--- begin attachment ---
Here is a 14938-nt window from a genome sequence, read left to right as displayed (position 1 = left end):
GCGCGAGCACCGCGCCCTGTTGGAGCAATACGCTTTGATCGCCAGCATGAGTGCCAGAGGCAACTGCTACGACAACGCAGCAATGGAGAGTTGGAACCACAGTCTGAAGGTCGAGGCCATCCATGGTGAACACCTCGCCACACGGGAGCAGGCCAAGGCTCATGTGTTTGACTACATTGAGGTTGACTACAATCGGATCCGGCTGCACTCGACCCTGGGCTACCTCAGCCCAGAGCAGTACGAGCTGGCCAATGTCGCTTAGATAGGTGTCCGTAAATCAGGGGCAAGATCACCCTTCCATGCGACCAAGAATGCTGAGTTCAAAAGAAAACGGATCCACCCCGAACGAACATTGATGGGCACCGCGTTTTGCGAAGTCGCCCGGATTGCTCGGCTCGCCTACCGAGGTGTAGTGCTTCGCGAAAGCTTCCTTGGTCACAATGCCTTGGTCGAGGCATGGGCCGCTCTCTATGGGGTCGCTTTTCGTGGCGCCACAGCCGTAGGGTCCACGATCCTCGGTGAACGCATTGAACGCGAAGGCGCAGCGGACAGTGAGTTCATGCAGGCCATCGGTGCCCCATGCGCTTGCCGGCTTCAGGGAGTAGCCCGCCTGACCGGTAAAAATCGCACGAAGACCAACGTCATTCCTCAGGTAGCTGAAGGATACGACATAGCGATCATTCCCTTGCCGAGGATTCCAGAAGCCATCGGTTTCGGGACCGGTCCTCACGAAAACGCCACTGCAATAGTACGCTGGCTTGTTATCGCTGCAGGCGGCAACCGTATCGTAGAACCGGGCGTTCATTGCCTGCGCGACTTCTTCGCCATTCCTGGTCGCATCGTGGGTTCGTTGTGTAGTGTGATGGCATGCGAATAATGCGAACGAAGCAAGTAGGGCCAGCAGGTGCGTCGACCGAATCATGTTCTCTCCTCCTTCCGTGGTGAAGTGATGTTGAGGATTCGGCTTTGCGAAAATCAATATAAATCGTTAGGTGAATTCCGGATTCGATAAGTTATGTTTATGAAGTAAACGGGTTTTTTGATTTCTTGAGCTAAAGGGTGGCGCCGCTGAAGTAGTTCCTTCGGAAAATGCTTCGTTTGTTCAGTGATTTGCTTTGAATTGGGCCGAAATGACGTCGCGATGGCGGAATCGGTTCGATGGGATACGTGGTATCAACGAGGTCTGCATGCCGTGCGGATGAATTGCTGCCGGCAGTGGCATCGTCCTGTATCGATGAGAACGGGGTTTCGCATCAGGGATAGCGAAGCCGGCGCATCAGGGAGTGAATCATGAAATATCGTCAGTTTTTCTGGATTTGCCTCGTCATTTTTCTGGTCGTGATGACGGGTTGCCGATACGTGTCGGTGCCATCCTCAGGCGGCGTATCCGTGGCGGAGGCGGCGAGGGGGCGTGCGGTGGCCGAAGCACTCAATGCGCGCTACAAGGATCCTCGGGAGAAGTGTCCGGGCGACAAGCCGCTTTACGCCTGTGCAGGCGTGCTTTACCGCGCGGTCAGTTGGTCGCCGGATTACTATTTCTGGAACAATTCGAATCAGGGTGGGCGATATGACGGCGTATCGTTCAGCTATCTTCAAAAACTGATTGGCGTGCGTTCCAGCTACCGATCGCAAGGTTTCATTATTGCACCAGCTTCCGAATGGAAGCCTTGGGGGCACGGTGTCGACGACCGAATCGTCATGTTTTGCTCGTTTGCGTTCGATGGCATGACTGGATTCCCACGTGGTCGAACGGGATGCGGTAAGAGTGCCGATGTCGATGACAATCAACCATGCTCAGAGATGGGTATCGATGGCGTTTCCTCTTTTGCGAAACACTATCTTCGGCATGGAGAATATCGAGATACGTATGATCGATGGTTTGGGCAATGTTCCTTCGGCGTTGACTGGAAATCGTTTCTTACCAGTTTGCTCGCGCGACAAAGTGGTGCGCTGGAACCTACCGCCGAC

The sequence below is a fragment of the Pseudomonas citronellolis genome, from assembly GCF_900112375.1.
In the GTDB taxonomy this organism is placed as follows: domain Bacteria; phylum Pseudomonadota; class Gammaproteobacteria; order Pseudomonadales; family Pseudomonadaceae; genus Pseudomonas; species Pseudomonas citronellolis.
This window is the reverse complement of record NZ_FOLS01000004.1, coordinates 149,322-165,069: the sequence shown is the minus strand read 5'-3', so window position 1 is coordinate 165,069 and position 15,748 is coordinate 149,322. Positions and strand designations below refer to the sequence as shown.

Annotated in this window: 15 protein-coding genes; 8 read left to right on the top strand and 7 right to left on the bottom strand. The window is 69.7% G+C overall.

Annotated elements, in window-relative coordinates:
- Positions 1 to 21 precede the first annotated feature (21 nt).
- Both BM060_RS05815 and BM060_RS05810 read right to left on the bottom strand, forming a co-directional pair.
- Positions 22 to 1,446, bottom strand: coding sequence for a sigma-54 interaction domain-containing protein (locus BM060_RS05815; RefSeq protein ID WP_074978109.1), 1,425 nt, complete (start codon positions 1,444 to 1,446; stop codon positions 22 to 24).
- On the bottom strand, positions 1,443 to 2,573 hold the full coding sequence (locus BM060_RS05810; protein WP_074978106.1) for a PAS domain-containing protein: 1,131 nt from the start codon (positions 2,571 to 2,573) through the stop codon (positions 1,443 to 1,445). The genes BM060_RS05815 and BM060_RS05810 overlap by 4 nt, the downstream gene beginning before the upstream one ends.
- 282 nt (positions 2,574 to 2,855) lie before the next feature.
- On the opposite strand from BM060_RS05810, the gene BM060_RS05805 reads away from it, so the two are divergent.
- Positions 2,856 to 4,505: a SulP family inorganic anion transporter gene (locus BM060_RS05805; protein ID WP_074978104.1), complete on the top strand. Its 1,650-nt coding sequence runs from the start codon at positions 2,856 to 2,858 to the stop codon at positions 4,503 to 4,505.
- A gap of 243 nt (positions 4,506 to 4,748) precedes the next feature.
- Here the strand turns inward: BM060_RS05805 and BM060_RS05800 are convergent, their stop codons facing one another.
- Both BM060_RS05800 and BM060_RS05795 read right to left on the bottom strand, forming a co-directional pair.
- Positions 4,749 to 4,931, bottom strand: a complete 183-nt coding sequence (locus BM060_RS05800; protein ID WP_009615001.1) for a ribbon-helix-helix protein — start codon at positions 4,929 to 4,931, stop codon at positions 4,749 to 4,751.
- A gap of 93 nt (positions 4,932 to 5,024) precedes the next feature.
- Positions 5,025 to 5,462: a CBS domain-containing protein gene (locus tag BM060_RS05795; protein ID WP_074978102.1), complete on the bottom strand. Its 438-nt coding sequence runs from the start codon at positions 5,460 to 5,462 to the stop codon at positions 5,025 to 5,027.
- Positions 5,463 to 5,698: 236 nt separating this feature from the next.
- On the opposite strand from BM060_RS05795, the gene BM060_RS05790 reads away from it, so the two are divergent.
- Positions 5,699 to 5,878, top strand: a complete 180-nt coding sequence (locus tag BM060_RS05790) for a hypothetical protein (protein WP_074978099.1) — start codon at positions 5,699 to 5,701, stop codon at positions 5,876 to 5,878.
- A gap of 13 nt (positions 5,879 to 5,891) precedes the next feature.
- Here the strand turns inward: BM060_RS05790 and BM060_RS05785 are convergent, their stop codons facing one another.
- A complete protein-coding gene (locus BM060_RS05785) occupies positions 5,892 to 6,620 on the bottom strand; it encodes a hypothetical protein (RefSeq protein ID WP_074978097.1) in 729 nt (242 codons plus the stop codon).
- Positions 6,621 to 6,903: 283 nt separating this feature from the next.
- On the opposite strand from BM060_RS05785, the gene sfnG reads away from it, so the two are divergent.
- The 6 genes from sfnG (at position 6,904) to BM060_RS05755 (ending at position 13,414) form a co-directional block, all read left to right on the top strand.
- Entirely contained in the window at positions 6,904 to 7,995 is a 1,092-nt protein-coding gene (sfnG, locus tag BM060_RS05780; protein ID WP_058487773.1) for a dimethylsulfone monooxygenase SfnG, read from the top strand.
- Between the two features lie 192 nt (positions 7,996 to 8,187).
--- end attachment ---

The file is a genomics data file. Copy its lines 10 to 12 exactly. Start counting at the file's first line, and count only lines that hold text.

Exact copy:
- Positions 22 to 1,446, bottom strand: coding sequence for a sigma-54 interaction domain-containing protein (locus BM060_RS05815; RefSeq protein ID WP_074978109.1), 1,425 nt, complete (start codon positions 1,444 to 1,446; stop codon positions 22 to 24).
- On the bottom strand, positions 1,443 to 2,573 hold the full coding sequence (locus BM060_RS05810; protein WP_074978106.1) for a PAS domain-containing protein: 1,131 nt from the start codon (positions 2,571 to 2,573) through the stop codon (positions 1,443 to 1,445). The genes BM060_RS05815 and BM060_RS05810 overlap by 4 nt, the downstream gene beginning before the upstream one ends.
- 282 nt (positions 2,574 to 2,855) lie before the next feature.